Spotlight Series: SDG 10 – Reduced Inequalities


“Reduce inequality within and among countries

Did you know the richest 10 percent earn up to 40 percent of the total global income? And the poorest 10 percent earn only around 2-7 percent of the total income? Did you also know most households in developing countries experience unequal income distributions that are even more unequal than in 1990?

This is called income inequality, which is just one factor of the tenth SDG. The goal was recognized more in the SDG than in the millennium goals because it was made clear that the goals needed to address a large range of socioeconomic differences around the fundamental part of the cause of the inequality.

People would think that inequalities, especially income inequalities, would see a much more progressive future, but income inequality is higher than ever for most members of the Organization for Economic Co-operation and Development (OECD) since the end of the second war.

But income inequality is not the only target the tenth SDG embodies. Here are some of the other aims that the goal wants to achieve within the next couple of decades:

  • “By 2030, empower and promote the social, economic, and political inclusion of all, irrespective of age, sex, disability, race, ethnicity, origin, religion or economic or another status”

In retrospective when talking about economic growth, the basis of this means that economic growth does not reduce inequalities, but the empowerment of inclusion leads to a sustainable development.

  • “Ensure equal opportunity and reduce inequalities of outcome, including by eliminating discriminatory laws, policies, and practices and promoting appropriate legislation, policies, and action in this regard”
  • “Adopt policies, especially fiscal, wage and social protection policies, and progressively achieve greater equality”
  • “Improve the regulation and monitoring of global financial markets and institutions and strengthen the implementation of such regulations”

Income inequality and other economic, discriminatory actions can lead to an inability to afford to save food, leading to poverty, and therefore cannot contribute to the economic growth. By improving regulations and monitoring the global financial market with the addition to the aims about adopting policies (the ones above), it can ensure national and global security for affordable, economic access and fewer inequalities.

  • “Ensure enhanced representation and voice for developing countries in decision-making in global international economic and financial institutions to deliver more effective, credible, accountable, and legitimate institutions”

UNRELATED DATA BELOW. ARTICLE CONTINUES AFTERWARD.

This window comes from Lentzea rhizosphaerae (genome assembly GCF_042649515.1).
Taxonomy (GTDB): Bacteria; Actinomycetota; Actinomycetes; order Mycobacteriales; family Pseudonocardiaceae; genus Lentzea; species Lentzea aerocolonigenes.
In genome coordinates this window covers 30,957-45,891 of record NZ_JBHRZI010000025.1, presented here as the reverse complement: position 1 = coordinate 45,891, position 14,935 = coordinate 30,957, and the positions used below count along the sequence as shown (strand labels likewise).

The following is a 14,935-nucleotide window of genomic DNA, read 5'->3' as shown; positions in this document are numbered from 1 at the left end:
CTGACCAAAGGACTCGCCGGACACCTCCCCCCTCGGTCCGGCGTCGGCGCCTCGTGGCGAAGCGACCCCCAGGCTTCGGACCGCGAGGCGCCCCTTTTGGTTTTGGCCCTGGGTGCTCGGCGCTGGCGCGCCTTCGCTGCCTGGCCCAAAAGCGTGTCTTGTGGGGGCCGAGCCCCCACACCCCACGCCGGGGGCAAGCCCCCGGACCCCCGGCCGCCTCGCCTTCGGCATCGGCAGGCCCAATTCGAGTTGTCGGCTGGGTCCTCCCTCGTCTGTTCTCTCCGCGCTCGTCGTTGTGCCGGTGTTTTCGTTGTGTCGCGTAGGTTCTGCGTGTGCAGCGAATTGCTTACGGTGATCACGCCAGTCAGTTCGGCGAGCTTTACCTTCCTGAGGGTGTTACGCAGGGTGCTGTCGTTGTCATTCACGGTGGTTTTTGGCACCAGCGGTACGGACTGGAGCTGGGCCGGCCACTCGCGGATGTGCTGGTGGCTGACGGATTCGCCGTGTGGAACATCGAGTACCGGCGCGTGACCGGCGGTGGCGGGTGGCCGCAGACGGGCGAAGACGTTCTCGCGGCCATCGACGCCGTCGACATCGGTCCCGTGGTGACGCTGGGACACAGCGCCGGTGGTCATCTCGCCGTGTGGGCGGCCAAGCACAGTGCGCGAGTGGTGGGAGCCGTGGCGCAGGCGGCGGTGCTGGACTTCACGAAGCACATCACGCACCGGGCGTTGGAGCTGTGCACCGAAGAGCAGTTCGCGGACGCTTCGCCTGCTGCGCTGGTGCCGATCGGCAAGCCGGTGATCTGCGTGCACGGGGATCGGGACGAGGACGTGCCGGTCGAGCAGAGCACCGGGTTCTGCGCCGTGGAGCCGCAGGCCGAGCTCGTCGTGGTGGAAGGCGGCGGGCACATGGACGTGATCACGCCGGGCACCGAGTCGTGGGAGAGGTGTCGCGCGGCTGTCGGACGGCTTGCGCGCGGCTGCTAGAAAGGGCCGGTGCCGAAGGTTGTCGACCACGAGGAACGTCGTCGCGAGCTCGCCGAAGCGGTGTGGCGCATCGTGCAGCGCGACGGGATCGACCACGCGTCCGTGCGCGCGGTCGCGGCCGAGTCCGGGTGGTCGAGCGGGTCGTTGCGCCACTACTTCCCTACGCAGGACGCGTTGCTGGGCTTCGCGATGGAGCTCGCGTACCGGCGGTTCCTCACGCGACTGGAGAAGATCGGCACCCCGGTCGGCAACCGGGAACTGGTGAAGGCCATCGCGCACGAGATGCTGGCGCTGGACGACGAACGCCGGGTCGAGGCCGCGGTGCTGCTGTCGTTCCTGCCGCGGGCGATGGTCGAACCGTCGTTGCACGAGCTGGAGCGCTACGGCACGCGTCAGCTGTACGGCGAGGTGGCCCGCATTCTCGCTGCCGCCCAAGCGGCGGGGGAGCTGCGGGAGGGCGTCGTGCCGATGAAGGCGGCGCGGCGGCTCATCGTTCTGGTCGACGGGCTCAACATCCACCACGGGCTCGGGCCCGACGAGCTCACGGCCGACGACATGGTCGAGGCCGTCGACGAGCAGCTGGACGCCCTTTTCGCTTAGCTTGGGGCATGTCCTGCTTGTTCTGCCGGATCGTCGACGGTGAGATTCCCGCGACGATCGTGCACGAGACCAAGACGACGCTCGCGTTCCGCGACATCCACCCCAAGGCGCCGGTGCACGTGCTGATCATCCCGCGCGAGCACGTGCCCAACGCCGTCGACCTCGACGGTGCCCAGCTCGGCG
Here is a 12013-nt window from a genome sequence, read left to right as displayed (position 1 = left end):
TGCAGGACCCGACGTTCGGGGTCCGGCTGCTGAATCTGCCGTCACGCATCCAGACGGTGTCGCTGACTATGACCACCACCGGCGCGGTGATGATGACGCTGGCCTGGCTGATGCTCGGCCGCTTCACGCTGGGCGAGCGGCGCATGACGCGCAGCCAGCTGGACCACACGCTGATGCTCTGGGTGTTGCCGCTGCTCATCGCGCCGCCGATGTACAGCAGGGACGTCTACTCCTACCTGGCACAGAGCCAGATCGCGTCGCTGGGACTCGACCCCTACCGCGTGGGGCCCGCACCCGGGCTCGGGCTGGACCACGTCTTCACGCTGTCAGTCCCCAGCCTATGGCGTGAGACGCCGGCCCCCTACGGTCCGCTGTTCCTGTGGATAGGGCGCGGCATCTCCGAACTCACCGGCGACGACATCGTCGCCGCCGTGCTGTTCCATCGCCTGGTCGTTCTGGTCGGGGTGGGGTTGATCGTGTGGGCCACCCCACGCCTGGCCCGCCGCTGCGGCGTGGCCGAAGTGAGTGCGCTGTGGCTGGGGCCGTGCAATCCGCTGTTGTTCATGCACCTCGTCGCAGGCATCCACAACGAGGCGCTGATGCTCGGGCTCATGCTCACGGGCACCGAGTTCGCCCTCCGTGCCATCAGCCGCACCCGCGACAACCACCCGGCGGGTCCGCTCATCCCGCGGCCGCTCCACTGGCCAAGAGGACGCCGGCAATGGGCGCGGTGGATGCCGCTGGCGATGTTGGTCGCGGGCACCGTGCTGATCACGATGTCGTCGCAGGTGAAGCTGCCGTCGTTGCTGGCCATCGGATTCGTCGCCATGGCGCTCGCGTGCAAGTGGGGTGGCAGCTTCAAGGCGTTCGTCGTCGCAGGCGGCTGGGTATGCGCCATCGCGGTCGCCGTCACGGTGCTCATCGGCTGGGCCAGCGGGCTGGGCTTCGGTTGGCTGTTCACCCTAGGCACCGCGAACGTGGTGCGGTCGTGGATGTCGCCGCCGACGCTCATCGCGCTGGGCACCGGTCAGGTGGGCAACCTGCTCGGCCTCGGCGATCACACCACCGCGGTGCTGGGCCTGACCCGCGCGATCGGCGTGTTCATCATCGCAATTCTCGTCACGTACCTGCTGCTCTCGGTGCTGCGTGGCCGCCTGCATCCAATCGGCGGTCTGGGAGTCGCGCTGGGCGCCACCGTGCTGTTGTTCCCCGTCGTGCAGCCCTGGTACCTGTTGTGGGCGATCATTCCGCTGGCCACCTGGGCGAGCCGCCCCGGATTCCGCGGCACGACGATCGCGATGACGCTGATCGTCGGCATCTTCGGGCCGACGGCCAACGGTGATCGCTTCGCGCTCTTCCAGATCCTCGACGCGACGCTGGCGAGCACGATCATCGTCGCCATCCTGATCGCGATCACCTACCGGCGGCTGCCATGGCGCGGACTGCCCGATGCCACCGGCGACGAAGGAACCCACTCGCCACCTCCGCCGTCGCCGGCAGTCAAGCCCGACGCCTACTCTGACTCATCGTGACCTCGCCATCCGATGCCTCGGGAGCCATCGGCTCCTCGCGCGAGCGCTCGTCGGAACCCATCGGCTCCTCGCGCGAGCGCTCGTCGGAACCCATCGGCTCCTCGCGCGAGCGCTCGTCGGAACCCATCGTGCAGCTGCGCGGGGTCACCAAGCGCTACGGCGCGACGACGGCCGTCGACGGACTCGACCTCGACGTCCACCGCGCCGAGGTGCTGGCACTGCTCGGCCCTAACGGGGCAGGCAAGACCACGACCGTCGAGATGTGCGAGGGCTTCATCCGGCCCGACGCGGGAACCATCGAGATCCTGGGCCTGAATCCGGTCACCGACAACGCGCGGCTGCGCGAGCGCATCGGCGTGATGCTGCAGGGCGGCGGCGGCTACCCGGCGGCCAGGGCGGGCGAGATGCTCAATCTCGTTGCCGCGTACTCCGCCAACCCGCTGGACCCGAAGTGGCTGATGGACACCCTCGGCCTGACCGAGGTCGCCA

The problem with the millennium goals which were set to be finished in 2015 was the lack of developing countries in the discussion of these upcoming SDG. By excluding developing countries about important decision-makings, they create inequalities. By including all nations in the discussion of the SDG, they become more credible, but, since all nations would agree on them, also more effective.

  • “Facilitate orderly, safe, regular, and responsible migration and mobility of people, including through the implementation of planned and well-managed migration policies “
  • “Implement the principle of special and differential treatment for developing countries, least developed countries, in accordance with World Trade Organization agreements”

The World Trade Organization (WTO) is a trade agreement created to reduce government regulation on the international market. However, the principle itself leads to a disadvantage for less developed countries since more developed countries would have more access to efficient technology and therefore can sell their products at cheaper prices. By giving developing countries special treatment, you ensure equity between the different countries and a more sustainable growth to all nations worldwide.

  • “Encourage official development assistance and financial flows, including foreign direct investment, to States where the need is greatest, in the least developed countries, African countries, small island developing States and landlocked developing countries, in accordance with their national plans and programs. “
  • “By 2030, reduce to less than 3 per cent the transaction costs of migrant remittances and eliminate remittance corridors with costs higher than 5 per cent”


Tackling these inequalities will be difficult and will require different actions from different nations.  And as the UN puts it: “finally, an integrated policy framework that reflects all development models and ensures policy coherence across goals will be needed to assure that social, economic and environmental goals are mutually supportive.”


This is part 11/18 of a series on the Sustainable Development Goals.








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